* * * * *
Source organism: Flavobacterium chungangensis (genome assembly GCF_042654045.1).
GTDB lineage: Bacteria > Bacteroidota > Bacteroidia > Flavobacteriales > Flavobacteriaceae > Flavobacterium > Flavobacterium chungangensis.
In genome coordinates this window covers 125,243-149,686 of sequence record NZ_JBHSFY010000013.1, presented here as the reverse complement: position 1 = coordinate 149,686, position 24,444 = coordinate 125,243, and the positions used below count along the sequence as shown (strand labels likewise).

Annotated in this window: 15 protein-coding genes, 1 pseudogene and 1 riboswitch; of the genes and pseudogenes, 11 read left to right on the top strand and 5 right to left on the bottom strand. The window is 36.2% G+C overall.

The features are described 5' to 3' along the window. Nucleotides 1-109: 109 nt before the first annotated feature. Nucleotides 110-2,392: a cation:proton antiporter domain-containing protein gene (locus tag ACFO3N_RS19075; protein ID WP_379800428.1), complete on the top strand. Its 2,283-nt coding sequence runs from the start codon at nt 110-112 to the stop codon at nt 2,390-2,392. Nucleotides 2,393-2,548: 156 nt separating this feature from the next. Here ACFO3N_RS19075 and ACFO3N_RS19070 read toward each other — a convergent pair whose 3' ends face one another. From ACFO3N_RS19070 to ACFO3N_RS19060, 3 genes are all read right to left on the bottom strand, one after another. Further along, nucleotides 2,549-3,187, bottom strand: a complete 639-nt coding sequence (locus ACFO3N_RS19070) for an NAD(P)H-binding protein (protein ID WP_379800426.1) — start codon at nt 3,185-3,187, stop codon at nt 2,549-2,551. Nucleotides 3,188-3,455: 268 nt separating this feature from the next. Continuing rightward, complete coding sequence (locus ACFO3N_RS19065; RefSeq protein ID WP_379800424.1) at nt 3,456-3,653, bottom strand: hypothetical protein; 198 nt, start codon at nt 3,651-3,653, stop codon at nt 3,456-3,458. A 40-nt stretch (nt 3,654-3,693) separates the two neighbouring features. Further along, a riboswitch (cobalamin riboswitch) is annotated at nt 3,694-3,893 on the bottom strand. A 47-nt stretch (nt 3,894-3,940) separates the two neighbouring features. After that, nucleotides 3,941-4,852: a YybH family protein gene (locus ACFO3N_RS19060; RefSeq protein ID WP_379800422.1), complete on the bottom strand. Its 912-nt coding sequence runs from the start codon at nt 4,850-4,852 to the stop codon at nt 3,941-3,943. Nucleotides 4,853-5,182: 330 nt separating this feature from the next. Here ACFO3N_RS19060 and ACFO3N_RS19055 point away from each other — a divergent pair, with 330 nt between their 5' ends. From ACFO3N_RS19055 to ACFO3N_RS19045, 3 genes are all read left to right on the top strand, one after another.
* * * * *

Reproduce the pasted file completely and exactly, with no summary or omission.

Source organism: Flavobacterium chungangensis (genome assembly GCF_042654045.1).
GTDB lineage: Bacteria > Bacteroidota > Bacteroidia > Flavobacteriales > Flavobacteriaceae > Flavobacterium > Flavobacterium chungangensis.
In genome coordinates this window covers 125,243-149,686 of sequence record NZ_JBHSFY010000013.1, presented here as the reverse complement: position 1 = coordinate 149,686, position 24,444 = coordinate 125,243, and the positions used below count along the sequence as shown (strand labels likewise).

Annotated in this window: 15 protein-coding genes, 1 pseudogene and 1 riboswitch; of the genes and pseudogenes, 11 read left to right on the top strand and 5 right to left on the bottom strand. The window is 36.2% G+C overall.

The features are described 5' to 3' along the window. Nucleotides 1-109: 109 nt before the first annotated feature. Nucleotides 110-2,392: a cation:proton antiporter domain-containing protein gene (locus tag ACFO3N_RS19075; protein ID WP_379800428.1), complete on the top strand. Its 2,283-nt coding sequence runs from the start codon at nt 110-112 to the stop codon at nt 2,390-2,392. Nucleotides 2,393-2,548: 156 nt separating this feature from the next. Here ACFO3N_RS19075 and ACFO3N_RS19070 read toward each other — a convergent pair whose 3' ends face one another. From ACFO3N_RS19070 to ACFO3N_RS19060, 3 genes are all read right to left on the bottom strand, one after another. Further along, nucleotides 2,549-3,187, bottom strand: a complete 639-nt coding sequence (locus ACFO3N_RS19070) for an NAD(P)H-binding protein (protein ID WP_379800426.1) — start codon at nt 3,185-3,187, stop codon at nt 2,549-2,551. Nucleotides 3,188-3,455: 268 nt separating this feature from the next. Continuing rightward, complete coding sequence (locus ACFO3N_RS19065; RefSeq protein ID WP_379800424.1) at nt 3,456-3,653, bottom strand: hypothetical protein; 198 nt, start codon at nt 3,651-3,653, stop codon at nt 3,456-3,458. A 40-nt stretch (nt 3,654-3,693) separates the two neighbouring features. Further along, a riboswitch (cobalamin riboswitch) is annotated at nt 3,694-3,893 on the bottom strand. A 47-nt stretch (nt 3,894-3,940) separates the two neighbouring features. After that, nucleotides 3,941-4,852: a YybH family protein gene (locus ACFO3N_RS19060; RefSeq protein ID WP_379800422.1), complete on the bottom strand. Its 912-nt coding sequence runs from the start codon at nt 4,850-4,852 to the stop codon at nt 3,941-3,943. Nucleotides 4,853-5,182: 330 nt separating this feature from the next. Here ACFO3N_RS19060 and ACFO3N_RS19055 point away from each other — a divergent pair, with 330 nt between their 5' ends. From ACFO3N_RS19055 to ACFO3N_RS19045, 3 genes are all read left to right on the top strand, one after another.